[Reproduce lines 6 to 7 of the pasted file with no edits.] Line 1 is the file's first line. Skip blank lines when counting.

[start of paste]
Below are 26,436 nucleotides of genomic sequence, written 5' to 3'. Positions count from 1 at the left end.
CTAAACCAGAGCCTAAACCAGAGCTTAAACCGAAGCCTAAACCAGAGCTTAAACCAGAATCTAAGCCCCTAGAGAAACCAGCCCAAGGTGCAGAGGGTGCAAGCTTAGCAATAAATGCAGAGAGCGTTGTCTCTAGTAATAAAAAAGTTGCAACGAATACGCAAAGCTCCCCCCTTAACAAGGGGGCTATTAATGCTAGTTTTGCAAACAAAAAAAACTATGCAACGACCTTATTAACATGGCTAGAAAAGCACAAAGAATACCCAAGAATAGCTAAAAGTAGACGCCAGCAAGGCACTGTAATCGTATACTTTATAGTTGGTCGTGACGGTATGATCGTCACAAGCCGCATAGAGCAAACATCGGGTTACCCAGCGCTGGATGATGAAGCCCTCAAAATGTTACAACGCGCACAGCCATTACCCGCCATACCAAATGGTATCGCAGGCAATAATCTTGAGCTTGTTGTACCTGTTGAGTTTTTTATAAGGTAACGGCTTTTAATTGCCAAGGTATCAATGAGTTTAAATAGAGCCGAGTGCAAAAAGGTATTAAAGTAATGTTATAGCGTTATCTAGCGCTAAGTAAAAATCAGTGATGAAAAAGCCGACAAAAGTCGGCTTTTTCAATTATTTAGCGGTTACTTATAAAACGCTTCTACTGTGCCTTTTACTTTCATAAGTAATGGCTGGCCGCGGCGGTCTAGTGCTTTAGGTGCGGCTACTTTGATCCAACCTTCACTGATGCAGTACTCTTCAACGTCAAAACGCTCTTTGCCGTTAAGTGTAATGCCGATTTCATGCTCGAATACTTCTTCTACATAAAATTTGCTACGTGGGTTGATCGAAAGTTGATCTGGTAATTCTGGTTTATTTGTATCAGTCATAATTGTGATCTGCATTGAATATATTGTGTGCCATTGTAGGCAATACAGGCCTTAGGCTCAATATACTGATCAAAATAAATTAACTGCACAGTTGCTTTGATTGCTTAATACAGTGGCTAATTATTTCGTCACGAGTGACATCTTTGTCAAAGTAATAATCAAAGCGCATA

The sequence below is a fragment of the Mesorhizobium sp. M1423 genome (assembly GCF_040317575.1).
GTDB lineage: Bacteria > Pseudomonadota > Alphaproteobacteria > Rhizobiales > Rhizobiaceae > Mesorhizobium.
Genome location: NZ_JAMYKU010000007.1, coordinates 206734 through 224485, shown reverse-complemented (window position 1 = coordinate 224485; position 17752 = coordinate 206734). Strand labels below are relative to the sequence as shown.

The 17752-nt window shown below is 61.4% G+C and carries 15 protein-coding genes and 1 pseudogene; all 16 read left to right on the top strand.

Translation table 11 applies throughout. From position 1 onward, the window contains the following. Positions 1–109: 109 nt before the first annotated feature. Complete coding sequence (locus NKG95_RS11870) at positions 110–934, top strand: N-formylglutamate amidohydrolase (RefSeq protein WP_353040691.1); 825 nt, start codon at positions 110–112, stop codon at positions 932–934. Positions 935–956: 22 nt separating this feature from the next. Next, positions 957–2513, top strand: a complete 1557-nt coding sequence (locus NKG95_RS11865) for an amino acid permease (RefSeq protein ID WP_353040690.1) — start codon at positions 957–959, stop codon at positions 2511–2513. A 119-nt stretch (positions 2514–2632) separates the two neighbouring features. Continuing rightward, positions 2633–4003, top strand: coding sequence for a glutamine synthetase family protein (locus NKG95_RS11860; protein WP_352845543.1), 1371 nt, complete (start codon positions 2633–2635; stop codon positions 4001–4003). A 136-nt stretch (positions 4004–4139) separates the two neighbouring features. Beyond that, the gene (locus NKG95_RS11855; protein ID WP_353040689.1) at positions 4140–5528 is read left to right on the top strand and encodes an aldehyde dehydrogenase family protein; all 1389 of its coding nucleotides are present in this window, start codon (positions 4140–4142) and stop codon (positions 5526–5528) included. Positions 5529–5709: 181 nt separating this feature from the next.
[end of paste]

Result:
The 17752-nt window shown below is 61.4% G+C and carries 15 protein-coding genes and 1 pseudogene; all 16 read left to right on the top strand.

Translation table 11 applies throughout. From position 1 onward, the window contains the following. Positions 1–109: 109 nt before the first annotated feature. Complete coding sequence (locus NKG95_RS11870) at positions 110–934, top strand: N-formylglutamate amidohydrolase (RefSeq protein WP_353040691.1); 825 nt, start codon at positions 110–112, stop codon at positions 932–934. Positions 935–956: 22 nt separating this feature from the next. Next, positions 957–2513, top strand: a complete 1557-nt coding sequence (locus NKG95_RS11865) for an amino acid permease (RefSeq protein ID WP_353040690.1) — start codon at positions 957–959, stop codon at positions 2511–2513. A 119-nt stretch (positions 2514–2632) separates the two neighbouring features. Continuing rightward, positions 2633–4003, top strand: coding sequence for a glutamine synthetase family protein (locus NKG95_RS11860; protein WP_352845543.1), 1371 nt, complete (start codon positions 2633–2635; stop codon positions 4001–4003). A 136-nt stretch (positions 4004–4139) separates the two neighbouring features. Beyond that, the gene (locus NKG95_RS11855; protein ID WP_353040689.1) at positions 4140–5528 is read left to right on the top strand and encodes an aldehyde dehydrogenase family protein; all 1389 of its coding nucleotides are present in this window, start codon (positions 4140–4142) and stop codon (positions 5526–5528) included. Positions 5529–5709: 181 nt separating this feature from the next.